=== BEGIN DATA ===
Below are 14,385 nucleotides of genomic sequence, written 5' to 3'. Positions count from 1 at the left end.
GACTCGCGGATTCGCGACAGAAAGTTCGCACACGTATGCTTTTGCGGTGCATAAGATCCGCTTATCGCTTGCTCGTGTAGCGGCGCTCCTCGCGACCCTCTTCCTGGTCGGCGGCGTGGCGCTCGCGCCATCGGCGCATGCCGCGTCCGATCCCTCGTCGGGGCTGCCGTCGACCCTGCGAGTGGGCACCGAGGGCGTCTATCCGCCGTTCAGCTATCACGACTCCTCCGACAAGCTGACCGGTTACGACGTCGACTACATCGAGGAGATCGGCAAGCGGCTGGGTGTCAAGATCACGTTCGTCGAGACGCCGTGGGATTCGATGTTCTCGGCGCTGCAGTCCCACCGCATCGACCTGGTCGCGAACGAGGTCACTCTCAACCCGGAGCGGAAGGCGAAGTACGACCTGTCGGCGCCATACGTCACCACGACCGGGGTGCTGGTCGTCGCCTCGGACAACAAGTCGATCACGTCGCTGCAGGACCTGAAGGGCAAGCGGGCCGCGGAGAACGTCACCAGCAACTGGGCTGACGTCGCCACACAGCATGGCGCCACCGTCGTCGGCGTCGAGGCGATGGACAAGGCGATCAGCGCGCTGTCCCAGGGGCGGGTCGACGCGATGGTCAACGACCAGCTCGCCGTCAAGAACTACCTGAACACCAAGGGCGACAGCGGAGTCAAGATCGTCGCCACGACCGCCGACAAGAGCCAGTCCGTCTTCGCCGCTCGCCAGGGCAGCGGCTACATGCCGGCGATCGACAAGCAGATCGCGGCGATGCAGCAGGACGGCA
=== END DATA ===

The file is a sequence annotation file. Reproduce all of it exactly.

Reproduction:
Below are 14,385 nucleotides of genomic sequence, written 5' to 3'. Positions count from 1 at the left end.
GACTCGCGGATTCGCGACAGAAAGTTCGCACACGTATGCTTTTGCGGTGCATAAGATCCGCTTATCGCTTGCTCGTGTAGCGGCGCTCCTCGCGACCCTCTTCCTGGTCGGCGGCGTGGCGCTCGCGCCATCGGCGCATGCCGCGTCCGATCCCTCGTCGGGGCTGCCGTCGACCCTGCGAGTGGGCACCGAGGGCGTCTATCCGCCGTTCAGCTATCACGACTCCTCCGACAAGCTGACCGGTTACGACGTCGACTACATCGAGGAGATCGGCAAGCGGCTGGGTGTCAAGATCACGTTCGTCGAGACGCCGTGGGATTCGATGTTCTCGGCGCTGCAGTCCCACCGCATCGACCTGGTCGCGAACGAGGTCACTCTCAACCCGGAGCGGAAGGCGAAGTACGACCTGTCGGCGCCATACGTCACCACGACCGGGGTGCTGGTCGTCGCCTCGGACAACAAGTCGATCACGTCGCTGCAGGACCTGAAGGGCAAGCGGGCCGCGGAGAACGTCACCAGCAACTGGGCTGACGTCGCCACACAGCATGGCGCCACCGTCGTCGGCGTCGAGGCGATGGACAAGGCGATCAGCGCGCTGTCCCAGGGGCGGGTCGACGCGATGGTCAACGACCAGCTCGCCGTCAAGAACTACCTGAACACCAAGGGCGACAGCGGAGTCAAGATCGTCGCCACGACCGCCGACAAGAGCCAGTCCGTCTTCGCCGCTCGCCAGGGCAGCGGCTACATGCCGGCGATCGACAAGCAGATCGCGGCGATGCAGCAGGACGGCA